Maryland's Greatest Native Son

April 01, 1994|By JOHN B. WISEMAN

CUMBERLAND — I have often wondered why Maryland has never fully commemorated its greatest native son, Frederick Douglass. Is the old free-line state embarrassed by its slave heritage? Is it still a slave to the racial prejudice that produced slavery? Or are we just indifferent to the quintessential democratic ideals that this heroic American embodied?

These principles -- liberty, freedom, equality, justice, opportunity were all partially rooted in the soil of Maryland and more deeply embedded in the soul of Douglass, its greatest champion.

The current squawk over the Roger B. Taney statue at the State House, and the counter proposal to balance Taney's presence with a monument to Thurgood Marshall, simply make the case for an over-arching tribute to Douglass more compelling. Few people who cherish American ideals dispute his unique importance. Yet, the only statue to Maryland's greatest gift to the nation, if not to ourselves, is on the Morgan State University campus. And it is in temporary storage while the building that overlooks it is being renovated.

Now is the time for the state to refurbish Douglass' Maryland heritage. Born a slave on our Eastern Shore in 1817, Douglass spent his first 20 years in slavery, years split between Talbot County and Baltimore City. His Maryland story is richly told in his three autobiographies and the superb biographies of this classic American life.

In the 19th century only Lincoln rivaled Douglass in personifying Martin Luther King's most memorable lesson to us about judging people by the conduct of their character rather than by the color of their skin. These two giants of the past were truly self-made men. They signify to us that nothing should keep a good man or woman down -- In the 19th century only Lincoln rivaled Frederick Douglass in devotion to equality.

not race, class, color, religion, background or gender. Douglass' last public appearance in 1895 was at a women's-rights meeting in nearby Washington.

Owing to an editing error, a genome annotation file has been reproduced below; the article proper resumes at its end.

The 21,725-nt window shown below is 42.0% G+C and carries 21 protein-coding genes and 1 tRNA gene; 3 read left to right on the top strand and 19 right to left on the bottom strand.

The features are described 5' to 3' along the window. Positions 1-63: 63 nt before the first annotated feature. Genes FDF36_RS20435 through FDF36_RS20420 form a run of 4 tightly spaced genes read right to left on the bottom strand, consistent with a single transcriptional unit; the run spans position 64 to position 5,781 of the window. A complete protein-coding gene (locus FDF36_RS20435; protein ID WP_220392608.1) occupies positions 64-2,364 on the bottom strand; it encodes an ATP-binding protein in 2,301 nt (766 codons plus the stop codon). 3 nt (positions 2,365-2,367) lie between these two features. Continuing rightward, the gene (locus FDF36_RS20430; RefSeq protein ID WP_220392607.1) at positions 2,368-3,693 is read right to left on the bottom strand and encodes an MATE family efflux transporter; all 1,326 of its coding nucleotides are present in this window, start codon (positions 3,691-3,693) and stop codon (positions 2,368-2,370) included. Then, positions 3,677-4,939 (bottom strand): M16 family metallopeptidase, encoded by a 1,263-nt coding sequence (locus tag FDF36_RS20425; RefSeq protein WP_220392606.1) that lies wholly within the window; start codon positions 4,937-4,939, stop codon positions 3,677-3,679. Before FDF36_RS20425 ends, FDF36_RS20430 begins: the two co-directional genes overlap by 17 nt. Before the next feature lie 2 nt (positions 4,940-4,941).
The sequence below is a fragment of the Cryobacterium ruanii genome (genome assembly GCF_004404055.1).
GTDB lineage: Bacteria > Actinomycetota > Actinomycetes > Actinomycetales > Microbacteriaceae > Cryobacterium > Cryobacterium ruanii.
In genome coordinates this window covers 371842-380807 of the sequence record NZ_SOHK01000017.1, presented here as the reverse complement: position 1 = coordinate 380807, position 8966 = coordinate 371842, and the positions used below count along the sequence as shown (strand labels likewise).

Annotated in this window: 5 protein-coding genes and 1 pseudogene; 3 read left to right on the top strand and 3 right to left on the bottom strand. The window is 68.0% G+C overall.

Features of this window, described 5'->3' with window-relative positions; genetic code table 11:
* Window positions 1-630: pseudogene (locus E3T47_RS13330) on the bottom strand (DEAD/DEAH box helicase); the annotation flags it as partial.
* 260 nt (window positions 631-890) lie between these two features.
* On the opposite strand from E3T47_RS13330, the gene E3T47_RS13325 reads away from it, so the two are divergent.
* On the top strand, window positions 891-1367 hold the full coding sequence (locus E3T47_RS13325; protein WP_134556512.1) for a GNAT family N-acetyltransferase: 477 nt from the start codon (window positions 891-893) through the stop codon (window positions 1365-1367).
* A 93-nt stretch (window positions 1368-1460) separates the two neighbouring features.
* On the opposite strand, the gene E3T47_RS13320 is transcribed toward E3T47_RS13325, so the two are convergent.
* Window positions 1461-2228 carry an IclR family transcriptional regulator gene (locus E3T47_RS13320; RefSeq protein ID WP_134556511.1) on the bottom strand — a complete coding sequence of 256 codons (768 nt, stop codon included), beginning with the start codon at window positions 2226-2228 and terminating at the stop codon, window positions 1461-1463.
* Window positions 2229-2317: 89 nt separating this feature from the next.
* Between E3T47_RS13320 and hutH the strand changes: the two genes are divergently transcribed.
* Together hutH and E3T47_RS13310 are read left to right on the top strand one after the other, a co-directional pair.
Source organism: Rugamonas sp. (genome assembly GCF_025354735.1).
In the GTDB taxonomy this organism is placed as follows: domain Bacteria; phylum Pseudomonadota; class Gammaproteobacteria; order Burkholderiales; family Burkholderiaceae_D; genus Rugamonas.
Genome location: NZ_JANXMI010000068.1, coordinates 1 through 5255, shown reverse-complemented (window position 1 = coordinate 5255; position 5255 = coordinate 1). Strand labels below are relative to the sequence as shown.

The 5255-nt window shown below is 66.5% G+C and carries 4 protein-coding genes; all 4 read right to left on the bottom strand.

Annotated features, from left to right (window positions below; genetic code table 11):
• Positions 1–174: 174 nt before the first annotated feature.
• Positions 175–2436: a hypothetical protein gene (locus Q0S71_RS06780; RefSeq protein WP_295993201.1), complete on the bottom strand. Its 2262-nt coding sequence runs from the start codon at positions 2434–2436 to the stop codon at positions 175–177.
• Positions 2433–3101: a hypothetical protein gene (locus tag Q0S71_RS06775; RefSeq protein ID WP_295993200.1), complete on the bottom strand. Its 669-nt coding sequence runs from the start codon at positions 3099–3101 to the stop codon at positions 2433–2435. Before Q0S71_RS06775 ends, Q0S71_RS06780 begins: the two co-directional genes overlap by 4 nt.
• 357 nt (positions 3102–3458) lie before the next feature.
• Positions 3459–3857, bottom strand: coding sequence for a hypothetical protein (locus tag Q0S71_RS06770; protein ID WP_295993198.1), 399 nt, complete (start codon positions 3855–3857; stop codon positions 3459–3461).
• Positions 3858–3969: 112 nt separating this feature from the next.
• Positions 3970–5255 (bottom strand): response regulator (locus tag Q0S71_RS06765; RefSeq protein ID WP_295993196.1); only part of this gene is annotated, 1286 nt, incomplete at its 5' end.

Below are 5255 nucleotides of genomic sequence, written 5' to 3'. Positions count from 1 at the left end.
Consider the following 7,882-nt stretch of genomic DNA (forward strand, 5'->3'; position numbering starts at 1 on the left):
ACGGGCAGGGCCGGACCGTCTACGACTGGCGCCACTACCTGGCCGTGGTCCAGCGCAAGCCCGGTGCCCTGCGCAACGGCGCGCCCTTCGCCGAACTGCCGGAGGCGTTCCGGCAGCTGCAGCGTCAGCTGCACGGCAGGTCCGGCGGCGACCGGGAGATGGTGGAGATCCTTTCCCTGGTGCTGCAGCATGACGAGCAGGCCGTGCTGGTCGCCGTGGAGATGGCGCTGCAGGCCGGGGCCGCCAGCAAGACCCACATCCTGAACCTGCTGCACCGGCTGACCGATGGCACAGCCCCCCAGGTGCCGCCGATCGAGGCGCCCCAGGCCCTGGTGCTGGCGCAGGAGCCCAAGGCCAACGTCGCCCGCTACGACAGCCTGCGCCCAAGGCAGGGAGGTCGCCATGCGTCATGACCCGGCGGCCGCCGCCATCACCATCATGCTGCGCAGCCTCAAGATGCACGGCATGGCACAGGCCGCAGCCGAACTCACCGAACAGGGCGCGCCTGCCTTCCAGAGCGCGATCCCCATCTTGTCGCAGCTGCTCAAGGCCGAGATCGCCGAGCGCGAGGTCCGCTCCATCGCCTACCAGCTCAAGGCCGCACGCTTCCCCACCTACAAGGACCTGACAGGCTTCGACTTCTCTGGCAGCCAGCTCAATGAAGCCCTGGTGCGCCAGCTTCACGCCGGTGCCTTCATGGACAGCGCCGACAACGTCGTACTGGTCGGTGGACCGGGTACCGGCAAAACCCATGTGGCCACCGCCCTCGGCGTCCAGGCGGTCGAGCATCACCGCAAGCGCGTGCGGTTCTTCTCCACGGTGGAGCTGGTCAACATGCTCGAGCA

Our national monuments to Lincoln are everywhere, and rightly so. He rose above his frontier origins to move the nation closer to living out its democratic ideals. Yet, how many Marylanders are reminded that a Marylander by birth and formative years came from even humbler and more oppressive origins that Lincoln? No one, not even Lincoln, fought so persistently to make our Constitution and our traditions more egalitarian. Douglass also matched Lincoln in brilliance of language and sheer courage.

If Maryland wants to make good on its much-used tourist proclamation of the state as ''America in miniature,'' it could do no better than to proclaim Douglass as its greatest native son. Were Lincoln or Marshall, perhaps even Taney, alive, I'm sure they would agree. During his agonizing Civil War years, Lincoln adopted Douglass' wartime goals of emancipation and came to admire Douglass' clairvoyance and statesmanship. Marshall, raised in Baltimore soon after Douglass' death, was surely greatly influenced by Douglass' egalitarian legacy in his heroic efforts to re-democratize our Constitution. Even Taney, a Jacksonian Democrat, advanced some democratic ideals for white folk.

What can Maryland do to rectify its omission? Let me suggest some possibilities. The legislature or the governor could name the stretch of Route 50 on the Eastern Shore starting at the Wye Oak exit near Douglass' birthplace the ''Frederick Douglass Freedom Road.'' That road running west to the Bay Bridge, could fittingly become part of a longer freedom highway that would match Boston's famous walking trail. Motorists could take that road to Fells Point, where Douglass worked as a ship caulker and prepared himself to escape slavery. The Douglass Freeway could even lead to the street and house where Douglass spent his last night as a slave before he launched his abolitionist crusade in the North.

There are other options. If Morgan State University would relinquish its prize possession, the refurbished Douglass statue might be relocated at the Fells Point Harbor facing north. Maybe the Morgan State Board of Trustees would consider renaming the school Frederick Douglass University, to match Lincoln University in Pennsylvania where Douglass, whose commitment to the importance of education knew no bounds, first stood on free soil.

Some university should seize the chance to honor the Marylander who insisted that the nation's destiny include all people, equally. Whatever landmark honoring Douglass Maryland officials might choose would honor all of us at precious little cost.

There has been much ado recently about football teams, stadiums and sports complexes in the state. Our state Senate even takes time and threatens to spend our money on what are called ''red-headed Eskimo'' bills -- personalized pork barrelism at its worst. Why don't our elected officials do something truly honorable this election year and properly recognize our greatest son and his matchless ideals and deeds? By paying tribute to Frederick Douglass we would honor the better Maryland.

John B. Wiseman teaches history at Frostburg State University. He is co-author of ''Maryland: Unity in Diversity.''

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